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Enbridge and Bill Shenanigans

Equal Billing Polka

For a while I have been reading about folks who have had HUGE end of year bills from Enbridge (these folks are using the equal billing capability that is offered to customers). These issues have been outlined by other financial bloggers and it has arisen for various reasons most of which are mistakes made by the billing system for Enbridge not taking enough money to cover the yearly costs, but the customers are expected to fork out the difference none the less. This is the danger of an “equal billing” system because you are at the mercy of the calculations your Utility uses (and I don’t like the fact that some force you into direct withdrawal at the same time, if you wish to use the Equal Billing system too, but that is for another post).

As you can tell good reader, it is rare that I will redo a story I feel has been well done by one of my peers (OK, sometimes I do), but in this instance, I have a very different perspective on this storyline.

A while ago I wrote about how when I replaced my washer and dryer with a new front load washer and dryer, I seemed to be saving a great deal of money on Water Bills ( How Much Water Do I Use? ), what I didn’t mention is that we changed from a Natural Gas heated clothes dryer to a standard Electric Clothes Dryer, as part of this switch over. This was done mostly because getting a Natural Gas dryer in the model we had was going to be a big issue, and was going to delay delivery of the new washer.

I noted that my Natural Gas usage seemed to be dropping over time, but I also noted that my electric bill seemed to be increasing by that same amount (if not a little more), but this means that now I actually have an over $270 credit with Enbridge, I await to see what Ottawa Hydro will be asking for as an overpayment for my Electric Bill (hopefully they will not just take the money from my account).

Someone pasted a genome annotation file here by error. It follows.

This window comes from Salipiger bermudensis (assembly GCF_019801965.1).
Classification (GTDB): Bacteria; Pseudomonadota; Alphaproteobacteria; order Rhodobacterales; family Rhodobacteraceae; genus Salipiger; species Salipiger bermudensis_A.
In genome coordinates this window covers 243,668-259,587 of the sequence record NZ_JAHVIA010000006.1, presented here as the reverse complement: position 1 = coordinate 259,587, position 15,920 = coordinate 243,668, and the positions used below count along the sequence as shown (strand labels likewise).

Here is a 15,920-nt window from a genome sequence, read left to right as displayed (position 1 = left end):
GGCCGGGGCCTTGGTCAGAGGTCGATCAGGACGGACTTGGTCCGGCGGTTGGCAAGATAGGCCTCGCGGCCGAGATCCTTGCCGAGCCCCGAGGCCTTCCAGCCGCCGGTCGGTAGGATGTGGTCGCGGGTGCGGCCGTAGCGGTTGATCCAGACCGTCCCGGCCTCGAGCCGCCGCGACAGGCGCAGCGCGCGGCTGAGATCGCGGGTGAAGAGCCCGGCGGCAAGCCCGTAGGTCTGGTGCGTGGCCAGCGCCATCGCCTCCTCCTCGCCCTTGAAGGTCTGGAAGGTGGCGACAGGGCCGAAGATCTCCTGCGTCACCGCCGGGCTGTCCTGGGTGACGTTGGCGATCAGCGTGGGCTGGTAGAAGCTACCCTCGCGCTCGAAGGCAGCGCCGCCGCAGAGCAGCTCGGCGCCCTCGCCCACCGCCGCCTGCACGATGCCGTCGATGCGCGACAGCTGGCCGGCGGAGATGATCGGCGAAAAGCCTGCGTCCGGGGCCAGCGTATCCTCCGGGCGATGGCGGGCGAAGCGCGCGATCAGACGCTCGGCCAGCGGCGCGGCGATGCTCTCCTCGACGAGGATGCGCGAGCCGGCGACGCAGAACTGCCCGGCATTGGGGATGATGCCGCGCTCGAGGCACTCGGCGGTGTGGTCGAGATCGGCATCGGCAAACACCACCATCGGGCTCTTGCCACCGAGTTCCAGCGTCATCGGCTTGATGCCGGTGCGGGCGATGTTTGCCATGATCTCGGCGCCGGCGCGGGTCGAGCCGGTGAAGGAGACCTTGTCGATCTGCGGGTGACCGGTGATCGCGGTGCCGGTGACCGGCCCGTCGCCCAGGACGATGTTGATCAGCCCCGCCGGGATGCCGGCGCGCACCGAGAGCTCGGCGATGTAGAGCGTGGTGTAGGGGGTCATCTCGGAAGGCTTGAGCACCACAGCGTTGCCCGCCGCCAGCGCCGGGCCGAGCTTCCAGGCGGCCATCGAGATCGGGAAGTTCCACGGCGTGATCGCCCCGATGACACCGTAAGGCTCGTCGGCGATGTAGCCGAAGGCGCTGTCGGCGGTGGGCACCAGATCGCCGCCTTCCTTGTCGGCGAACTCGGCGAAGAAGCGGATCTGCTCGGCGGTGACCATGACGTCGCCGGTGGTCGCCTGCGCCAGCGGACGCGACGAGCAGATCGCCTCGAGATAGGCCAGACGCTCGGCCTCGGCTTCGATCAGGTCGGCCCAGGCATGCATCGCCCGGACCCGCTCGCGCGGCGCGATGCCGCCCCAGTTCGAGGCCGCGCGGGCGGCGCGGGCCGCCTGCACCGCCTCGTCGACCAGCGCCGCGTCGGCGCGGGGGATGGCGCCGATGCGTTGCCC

No, I am not really saving any money here (I think if I am lucky it is a wash (pardon the pun)), but it is interesting to see what Enbridge will do about this credit. Right now I have a bill that states I have a large credit with them, will they simply leave the account credited for now and let the credit get consumed slowly by me not paying, or are they going to send me a cheque to settle the account?

Right now it seems the former is true, and they will revisit my account in the fall, so that means I should take the extra money I am saving and give it to Ottawa Hydro as overpayment to cushion the extra bill they will be hitting me with.

Interesting how these things work out. Did anybody get burned the other way by “equal billing”?

Feel Free to Comment

  1. I’m on an equal billing with Union Gas down in SW Ontario and it’s not a problem for me.

    Due to the mild winter and the price of natural gas going down, I ended up with a a $250 credit at the end of my equal billing term (this month). I just don’t have to pay Union Gas anything until the credit is used up. It was the same thing when I moved into my new house 6 years ago. I had to make an initial deposit, and for a number of months I didn’t have to pay anything as my deposit was used up.

    And it’s kind of hard to be totally surprised by the bill at the end of the equal billing period. The ending of the period is every August, a time of low gas usage to begin with so you’re either building up credit or paying down your bill. The most important part though is that on EACH and EVERY bill, it very clearly states how much you have paid, and how much gas you have actually used.

    If you’re ahead, it’ll say “After paying this bill, you have paid $XX.XX more than you have used.” If you’re in the hole, it’ll say “After paying this bill, you have $XX.XX less than you have used.”

    I could pay the bills the conventional way but the EBP has it all pretty smoothed out so the debit or credit isn’t that big in August most of the time. I like to stay on the EBP simply because it’s more convenient for me. If the winter ends up being harsh and/or gas prices go up, a potentially huge bill won’t immediately effect me.

    Oh, and there’s no forced direct deposit here either.

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